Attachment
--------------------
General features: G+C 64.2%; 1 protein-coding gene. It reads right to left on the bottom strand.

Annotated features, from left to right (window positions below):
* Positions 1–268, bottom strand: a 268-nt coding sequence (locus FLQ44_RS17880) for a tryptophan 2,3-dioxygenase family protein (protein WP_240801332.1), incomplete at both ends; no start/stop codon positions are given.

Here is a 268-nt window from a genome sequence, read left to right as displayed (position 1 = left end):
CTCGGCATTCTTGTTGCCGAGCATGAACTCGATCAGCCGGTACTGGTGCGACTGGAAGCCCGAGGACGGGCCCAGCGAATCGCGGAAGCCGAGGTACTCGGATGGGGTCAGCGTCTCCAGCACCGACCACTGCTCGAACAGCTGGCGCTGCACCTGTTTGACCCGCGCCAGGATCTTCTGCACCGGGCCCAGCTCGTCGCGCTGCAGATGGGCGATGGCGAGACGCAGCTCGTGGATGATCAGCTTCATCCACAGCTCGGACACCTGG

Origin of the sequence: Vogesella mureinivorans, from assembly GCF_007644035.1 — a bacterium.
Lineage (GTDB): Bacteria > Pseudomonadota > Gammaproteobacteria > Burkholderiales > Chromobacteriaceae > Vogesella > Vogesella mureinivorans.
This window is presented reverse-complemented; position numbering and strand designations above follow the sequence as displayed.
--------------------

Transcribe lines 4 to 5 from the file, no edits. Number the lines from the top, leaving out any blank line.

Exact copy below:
Here is a 268-nt window from a genome sequence, read left to right as displayed (position 1 = left end):
CTCGGCATTCTTGTTGCCGAGCATGAACTCGATCAGCCGGTACTGGTGCGACTGGAAGCCCGAGGACGGGCCCAGCGAATCGCGGAAGCCGAGGTACTCGGATGGGGTCAGCGTCTCCAGCACCGACCACTGCTCGAACAGCTGGCGCTGCACCTGTTTGACCCGCGCCAGGATCTTCTGCACCGGGCCCAGCTCGTCGCGCTGCAGATGGGCGATGGCGAGACGCAGCTCGTGGATGATCAGCTTCATCCACAGCTCGGACACCTGG